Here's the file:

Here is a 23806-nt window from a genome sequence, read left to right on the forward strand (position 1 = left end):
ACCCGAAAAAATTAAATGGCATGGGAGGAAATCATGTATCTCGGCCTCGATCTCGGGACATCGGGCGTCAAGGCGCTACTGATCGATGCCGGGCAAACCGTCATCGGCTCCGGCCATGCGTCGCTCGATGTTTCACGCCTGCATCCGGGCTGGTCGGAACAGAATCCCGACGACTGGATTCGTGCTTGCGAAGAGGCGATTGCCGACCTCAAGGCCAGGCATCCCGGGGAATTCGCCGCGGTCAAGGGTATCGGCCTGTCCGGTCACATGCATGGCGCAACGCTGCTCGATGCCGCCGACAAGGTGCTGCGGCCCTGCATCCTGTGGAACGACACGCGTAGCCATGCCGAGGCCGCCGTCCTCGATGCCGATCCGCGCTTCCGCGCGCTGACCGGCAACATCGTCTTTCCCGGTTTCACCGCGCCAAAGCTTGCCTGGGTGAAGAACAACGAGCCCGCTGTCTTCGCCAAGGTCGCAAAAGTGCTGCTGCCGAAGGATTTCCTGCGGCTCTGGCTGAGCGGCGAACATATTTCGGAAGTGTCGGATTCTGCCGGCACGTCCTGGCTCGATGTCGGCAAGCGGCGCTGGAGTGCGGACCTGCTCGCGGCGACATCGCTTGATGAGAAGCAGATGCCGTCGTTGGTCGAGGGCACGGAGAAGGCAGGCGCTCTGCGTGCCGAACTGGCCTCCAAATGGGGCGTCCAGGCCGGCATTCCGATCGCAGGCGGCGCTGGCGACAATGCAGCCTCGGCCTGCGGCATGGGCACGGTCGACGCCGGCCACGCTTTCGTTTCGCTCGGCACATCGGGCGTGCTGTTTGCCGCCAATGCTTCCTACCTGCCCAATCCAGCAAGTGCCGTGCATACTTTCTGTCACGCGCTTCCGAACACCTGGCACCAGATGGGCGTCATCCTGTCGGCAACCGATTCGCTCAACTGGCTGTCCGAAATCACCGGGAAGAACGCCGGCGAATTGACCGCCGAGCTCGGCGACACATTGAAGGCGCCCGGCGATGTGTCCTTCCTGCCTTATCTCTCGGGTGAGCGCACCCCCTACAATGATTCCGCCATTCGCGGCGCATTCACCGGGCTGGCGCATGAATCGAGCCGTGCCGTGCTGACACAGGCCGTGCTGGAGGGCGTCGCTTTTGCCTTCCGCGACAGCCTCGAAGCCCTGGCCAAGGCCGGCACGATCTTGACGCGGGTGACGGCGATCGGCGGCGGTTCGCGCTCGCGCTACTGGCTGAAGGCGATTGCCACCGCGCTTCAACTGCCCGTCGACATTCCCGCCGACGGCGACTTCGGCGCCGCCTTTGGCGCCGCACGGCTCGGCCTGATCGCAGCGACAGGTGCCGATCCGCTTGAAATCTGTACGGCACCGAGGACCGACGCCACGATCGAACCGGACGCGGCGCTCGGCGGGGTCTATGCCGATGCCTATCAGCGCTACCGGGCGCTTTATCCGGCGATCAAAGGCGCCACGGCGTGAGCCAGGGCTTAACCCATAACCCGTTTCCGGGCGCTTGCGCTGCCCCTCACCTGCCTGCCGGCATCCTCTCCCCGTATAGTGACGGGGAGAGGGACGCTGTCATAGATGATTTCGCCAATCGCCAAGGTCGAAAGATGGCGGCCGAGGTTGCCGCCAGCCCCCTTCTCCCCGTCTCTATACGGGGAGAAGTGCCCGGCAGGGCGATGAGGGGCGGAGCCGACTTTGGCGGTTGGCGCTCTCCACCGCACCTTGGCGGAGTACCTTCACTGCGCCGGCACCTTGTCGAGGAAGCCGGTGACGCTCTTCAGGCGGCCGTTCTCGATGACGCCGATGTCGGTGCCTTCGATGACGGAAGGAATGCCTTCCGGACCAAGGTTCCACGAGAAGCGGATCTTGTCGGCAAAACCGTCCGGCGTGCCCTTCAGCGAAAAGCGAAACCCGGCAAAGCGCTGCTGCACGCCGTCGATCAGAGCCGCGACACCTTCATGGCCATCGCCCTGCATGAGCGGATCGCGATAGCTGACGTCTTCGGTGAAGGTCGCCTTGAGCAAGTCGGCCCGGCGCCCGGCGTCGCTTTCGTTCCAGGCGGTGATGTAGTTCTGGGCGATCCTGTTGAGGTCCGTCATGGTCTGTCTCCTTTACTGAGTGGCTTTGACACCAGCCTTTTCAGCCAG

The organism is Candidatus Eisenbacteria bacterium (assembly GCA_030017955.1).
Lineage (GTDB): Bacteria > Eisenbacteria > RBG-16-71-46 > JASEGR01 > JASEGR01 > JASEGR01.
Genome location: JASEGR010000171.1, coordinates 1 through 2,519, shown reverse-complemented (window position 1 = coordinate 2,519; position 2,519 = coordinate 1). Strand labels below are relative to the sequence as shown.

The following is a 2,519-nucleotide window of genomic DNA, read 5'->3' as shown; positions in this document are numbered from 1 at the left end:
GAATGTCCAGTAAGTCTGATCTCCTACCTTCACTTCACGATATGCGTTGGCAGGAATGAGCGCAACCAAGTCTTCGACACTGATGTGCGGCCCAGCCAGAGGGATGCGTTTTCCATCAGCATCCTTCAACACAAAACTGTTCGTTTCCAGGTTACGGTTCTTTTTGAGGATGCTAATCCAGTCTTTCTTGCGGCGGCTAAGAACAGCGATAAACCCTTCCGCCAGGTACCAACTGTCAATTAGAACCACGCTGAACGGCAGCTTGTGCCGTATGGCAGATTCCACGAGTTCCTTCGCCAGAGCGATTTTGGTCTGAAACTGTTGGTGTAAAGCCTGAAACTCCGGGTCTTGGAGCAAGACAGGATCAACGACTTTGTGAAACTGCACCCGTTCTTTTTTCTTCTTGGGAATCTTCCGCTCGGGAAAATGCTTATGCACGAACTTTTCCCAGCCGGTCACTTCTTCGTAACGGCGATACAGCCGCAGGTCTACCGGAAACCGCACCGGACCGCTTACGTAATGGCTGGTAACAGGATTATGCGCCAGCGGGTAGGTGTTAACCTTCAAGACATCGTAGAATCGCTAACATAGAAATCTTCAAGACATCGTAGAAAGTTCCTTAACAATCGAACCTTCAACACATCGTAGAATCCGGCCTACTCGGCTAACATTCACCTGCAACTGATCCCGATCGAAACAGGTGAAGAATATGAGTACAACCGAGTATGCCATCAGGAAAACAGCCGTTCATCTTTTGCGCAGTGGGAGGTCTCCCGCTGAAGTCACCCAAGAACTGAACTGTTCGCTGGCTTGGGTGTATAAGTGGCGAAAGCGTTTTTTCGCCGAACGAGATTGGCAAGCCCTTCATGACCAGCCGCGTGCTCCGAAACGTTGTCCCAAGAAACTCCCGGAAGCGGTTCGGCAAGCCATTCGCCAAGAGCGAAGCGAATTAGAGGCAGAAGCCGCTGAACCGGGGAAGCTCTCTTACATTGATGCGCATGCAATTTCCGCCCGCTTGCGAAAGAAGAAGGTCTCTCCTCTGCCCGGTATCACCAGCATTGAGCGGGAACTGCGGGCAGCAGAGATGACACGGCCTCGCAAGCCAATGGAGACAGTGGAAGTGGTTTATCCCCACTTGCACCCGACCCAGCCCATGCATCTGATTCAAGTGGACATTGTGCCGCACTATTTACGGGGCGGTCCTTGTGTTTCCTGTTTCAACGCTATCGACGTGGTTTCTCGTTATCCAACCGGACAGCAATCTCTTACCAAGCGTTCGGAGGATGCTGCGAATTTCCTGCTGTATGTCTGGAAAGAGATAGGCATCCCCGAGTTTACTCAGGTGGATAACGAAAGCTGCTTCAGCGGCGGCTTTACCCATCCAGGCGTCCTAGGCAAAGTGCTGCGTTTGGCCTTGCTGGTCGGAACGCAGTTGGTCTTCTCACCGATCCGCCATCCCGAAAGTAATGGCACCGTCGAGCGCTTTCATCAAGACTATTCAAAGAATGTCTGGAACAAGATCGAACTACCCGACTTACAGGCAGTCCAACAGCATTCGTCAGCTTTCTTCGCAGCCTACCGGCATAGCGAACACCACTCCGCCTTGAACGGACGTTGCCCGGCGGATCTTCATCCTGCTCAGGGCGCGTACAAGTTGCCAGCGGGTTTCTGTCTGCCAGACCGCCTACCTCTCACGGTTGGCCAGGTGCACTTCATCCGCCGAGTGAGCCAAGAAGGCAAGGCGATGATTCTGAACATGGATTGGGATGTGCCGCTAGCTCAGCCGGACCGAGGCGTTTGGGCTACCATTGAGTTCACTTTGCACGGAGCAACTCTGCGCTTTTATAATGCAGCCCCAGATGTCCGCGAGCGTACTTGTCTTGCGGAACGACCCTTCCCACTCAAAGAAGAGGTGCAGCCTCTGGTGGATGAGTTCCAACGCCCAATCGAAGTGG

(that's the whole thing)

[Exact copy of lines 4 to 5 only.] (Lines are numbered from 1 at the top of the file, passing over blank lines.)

Lineage (GTDB): Bacteria > Eisenbacteria > RBG-16-71-46 > JASEGR01 > JASEGR01 > JASEGR01.
Genome location: JASEGR010000171.1, coordinates 1 through 2,519, shown reverse-complemented (window position 1 = coordinate 2,519; position 2,519 = coordinate 1). Strand labels below are relative to the sequence as shown.